The Ashridge Nurseries Blog

June Jobs

Now there’s more time in the day…

It’s incredibly dry in my garden, so I’m thankful for the extra time I have in lockdown to spend watering. I’m conscious that water is a precious resource, so I’ve been saving it wherever I can and using ‘grey’ water to soak newly planted shrubs and perennials, as well as – of course – the vegetable garden. And my veg patch has never looked better. It tends to be neglected when work schedules are full on, but mornings without commutes or school runs mean I have the chance to pop out with a watering can or two – and it’s had a huge impact on the whole garden. 

As well as keeping on top of the watering, there are a few other horti tasks I’ll be enjoying more of this summer. This June I'll be:

1. Deadheading roses

This Bathsheba rose is a repeat-flowering climber, so deadheading is key for encouraging more flowers

Bahsheba rose for sale


My garden’s small by most people’s standards: a classic long, narrow Victorian terraced plot. Nonetheless I still have a lot of roses. They love our London clay and thrive with very little maintenance. What makes a massive difference to how they look and how much they flower is deadheading, so I’ll be doing a lot of it this month. I have a couple of climbing roses that are at their best right now, and snipping off the spent flowers, complete with the amount of stem you’d remove if you were cutting them for a vase, doubles up as a good summer prune – as well as encouraging them to carry on flowering. The bush roses I deadhead less drastically, by snipping back to the next five-leaflet leaf. 

2. Dealing with blackfly

This will be the year that artichokes and climbing beans are NOT covered in blackfly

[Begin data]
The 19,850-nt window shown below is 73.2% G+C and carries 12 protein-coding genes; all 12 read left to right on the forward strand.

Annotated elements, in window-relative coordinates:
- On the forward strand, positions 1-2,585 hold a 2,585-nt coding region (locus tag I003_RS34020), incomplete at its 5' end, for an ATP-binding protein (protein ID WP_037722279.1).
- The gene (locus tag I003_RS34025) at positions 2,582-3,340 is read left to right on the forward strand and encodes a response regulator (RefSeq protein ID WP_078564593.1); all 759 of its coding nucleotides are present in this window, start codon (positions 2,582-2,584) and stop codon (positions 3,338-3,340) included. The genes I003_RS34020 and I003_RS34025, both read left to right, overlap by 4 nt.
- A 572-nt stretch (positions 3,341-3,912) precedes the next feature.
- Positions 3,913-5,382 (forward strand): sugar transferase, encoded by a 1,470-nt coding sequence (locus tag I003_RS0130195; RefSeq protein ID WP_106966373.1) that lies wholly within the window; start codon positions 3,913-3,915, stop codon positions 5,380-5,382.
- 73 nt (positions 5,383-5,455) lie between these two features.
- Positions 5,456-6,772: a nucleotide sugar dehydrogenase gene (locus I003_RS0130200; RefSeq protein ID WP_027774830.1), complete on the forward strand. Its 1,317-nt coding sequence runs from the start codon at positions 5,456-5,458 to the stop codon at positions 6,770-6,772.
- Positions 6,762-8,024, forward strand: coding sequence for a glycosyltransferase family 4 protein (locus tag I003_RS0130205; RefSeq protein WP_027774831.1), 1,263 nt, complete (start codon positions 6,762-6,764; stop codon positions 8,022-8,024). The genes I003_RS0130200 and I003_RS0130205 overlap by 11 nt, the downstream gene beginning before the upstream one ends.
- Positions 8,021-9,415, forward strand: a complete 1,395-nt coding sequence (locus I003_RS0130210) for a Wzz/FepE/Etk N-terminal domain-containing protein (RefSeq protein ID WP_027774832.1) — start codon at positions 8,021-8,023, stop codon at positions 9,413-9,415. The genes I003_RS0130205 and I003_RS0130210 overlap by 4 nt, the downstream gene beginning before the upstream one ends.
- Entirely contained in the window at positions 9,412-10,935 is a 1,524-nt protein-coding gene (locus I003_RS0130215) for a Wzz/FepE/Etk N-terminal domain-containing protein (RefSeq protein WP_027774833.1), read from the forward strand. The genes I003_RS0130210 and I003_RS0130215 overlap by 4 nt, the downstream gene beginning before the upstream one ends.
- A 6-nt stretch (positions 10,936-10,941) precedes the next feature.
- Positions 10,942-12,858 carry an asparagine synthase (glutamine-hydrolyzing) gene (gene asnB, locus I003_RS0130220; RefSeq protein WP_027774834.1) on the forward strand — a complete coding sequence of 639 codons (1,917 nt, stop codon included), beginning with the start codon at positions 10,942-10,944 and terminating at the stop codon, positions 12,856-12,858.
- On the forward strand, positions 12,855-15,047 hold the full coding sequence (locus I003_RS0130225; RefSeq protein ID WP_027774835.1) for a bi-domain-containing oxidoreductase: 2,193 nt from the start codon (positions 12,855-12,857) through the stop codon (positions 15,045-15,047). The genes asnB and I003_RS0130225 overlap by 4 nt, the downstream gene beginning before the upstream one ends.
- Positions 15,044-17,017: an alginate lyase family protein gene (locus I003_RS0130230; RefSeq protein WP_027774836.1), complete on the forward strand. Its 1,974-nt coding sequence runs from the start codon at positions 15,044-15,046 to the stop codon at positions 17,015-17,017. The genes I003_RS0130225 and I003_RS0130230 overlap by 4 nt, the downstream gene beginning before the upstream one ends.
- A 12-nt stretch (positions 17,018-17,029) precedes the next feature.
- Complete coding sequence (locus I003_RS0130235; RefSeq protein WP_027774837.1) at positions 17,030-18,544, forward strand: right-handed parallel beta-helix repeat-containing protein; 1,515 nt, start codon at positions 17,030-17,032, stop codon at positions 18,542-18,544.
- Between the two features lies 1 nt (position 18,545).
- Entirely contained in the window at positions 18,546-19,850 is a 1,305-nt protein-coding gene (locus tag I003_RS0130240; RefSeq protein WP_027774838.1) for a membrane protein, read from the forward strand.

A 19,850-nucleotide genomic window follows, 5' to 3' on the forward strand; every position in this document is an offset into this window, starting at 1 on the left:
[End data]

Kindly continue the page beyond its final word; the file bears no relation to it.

I’ve always had trouble with this on the soft new shoots of climbing beans and artichokes. This summer I’m determined not to let them get the upper hand. I’ve been squishing them with a gloved hand, whilst waiting in the wings I have a spray container full of soapy washing-up-liquid water if things start looking bad. I’m loathe to use it though, as I’m pretty sure it’s harmful to ladybirds, but it’s there as my last line of defence!

3. A bit of tomato maintenance

A lack of basic tomato maintenance last year left these needing support from an upturned pot


Outdoor tomatoes have the best flavour, hands down. I planted mine out in mid-May, once that little cold snap was over. If you’ve haven’t got yours out yet, early June is fine, too. They’ll still have plenty of opportunity to grow and fruit. Put them in your sunniest spot and water regularly – which means not masses one day and nothing for a week – or the tomatoes will split and suffer from Blossom End Rot. Strong plants shrug off infection, so as well as regular watering, a fortnightly dose of liquid tomato feed once the fruits start to set is a good strategy. Cordon types need staking and tying in, too. It’s surprising how quickly they can bush out, so keep pinching out the little ‘underarm’ side shoots that develop between the main stem and the leaves, as well as removing any competing main stems. 

 4. Feeding my plants in pots

A little feeding makes all the difference to annuals in pots


The three main nutrients plants need to flourish are nitrogen (N) for shoots, phosphorus (P) for roots, and potassium (K) for fruits and flowers. Which is the order of the numbers on the fertiliser pack: 7:7:7 for instance is a feed with equal amounts of N, P and K; 2:4:12 means it’s high in potassium. Annuals, especially, are quick to run out of steam in pots, so I’ll be on it this year, treating them to a weekly dose of high-potassium feed. I’m already seeing the results. In fact I have pelargoniums and lobelia overwintered outside from last year that have already sprung joyfully back to life.  

5. Sowing lettuce little and often

I’m growing lettuce either side of my rows of climbing beans, filling the space available while the beans fill out – first sowing at the side of the raised bed, second in between the two rows of beans


This is another job I rarely get around to in a ‘normal’ summer. Yes, March sees me sowing leaves in that first flush of spring excitement. But although I know it’s the best way to keep fresh leaves coming all summer, I rarely manage to sow another row or two later in the season, so home-grown lettuce is off the menu by mid-July. This year I have my second sowing well underway, the seedlings coming along brilliantly, while the first lot is being eaten. Let’s see if I can carry on sowing every six weeks or so until the end of the summer… 

Francesca Clarke, Journalist and Garden Designer

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